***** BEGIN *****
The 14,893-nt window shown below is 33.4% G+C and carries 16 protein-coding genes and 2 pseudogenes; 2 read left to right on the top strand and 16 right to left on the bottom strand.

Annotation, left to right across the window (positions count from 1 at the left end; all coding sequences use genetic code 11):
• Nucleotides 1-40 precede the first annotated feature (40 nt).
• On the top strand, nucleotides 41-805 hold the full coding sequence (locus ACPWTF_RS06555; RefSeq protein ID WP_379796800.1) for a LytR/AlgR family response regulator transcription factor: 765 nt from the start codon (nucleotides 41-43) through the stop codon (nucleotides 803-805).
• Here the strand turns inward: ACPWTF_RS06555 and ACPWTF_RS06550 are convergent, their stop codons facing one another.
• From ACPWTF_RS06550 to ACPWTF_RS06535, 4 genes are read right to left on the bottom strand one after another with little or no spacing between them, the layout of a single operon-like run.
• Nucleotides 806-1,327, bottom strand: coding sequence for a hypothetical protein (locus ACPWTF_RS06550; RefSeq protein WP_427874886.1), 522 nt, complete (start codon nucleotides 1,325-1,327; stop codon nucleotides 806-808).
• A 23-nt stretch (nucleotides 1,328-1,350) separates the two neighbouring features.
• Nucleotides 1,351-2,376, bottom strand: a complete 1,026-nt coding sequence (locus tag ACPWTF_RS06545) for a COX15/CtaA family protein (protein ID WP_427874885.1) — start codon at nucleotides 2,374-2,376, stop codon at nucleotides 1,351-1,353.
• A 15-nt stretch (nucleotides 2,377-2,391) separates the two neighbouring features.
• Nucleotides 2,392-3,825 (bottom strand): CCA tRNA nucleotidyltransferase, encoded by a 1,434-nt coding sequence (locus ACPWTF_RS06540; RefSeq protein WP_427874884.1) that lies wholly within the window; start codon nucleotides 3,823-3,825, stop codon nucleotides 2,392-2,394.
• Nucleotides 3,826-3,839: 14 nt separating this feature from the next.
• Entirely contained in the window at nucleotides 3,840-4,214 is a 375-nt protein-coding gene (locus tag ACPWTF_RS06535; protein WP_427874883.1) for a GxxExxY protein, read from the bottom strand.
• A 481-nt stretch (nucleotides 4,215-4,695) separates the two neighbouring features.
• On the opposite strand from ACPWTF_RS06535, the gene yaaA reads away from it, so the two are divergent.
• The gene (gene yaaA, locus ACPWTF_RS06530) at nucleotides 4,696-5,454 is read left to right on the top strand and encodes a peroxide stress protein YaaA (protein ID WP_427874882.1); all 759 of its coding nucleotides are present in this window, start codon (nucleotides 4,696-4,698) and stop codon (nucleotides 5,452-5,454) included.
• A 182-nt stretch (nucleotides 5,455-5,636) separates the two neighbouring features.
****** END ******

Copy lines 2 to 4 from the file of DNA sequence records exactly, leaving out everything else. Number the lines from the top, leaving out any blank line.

Annotation, left to right across the window (positions count from 1 at the left end; all coding sequences use genetic code 11):
• Nucleotides 1-40 precede the first annotated feature (40 nt).
• On the top strand, nucleotides 41-805 hold the full coding sequence (locus ACPWTF_RS06555; RefSeq protein ID WP_379796800.1) for a LytR/AlgR family response regulator transcription factor: 765 nt from the start codon (nucleotides 41-43) through the stop codon (nucleotides 803-805).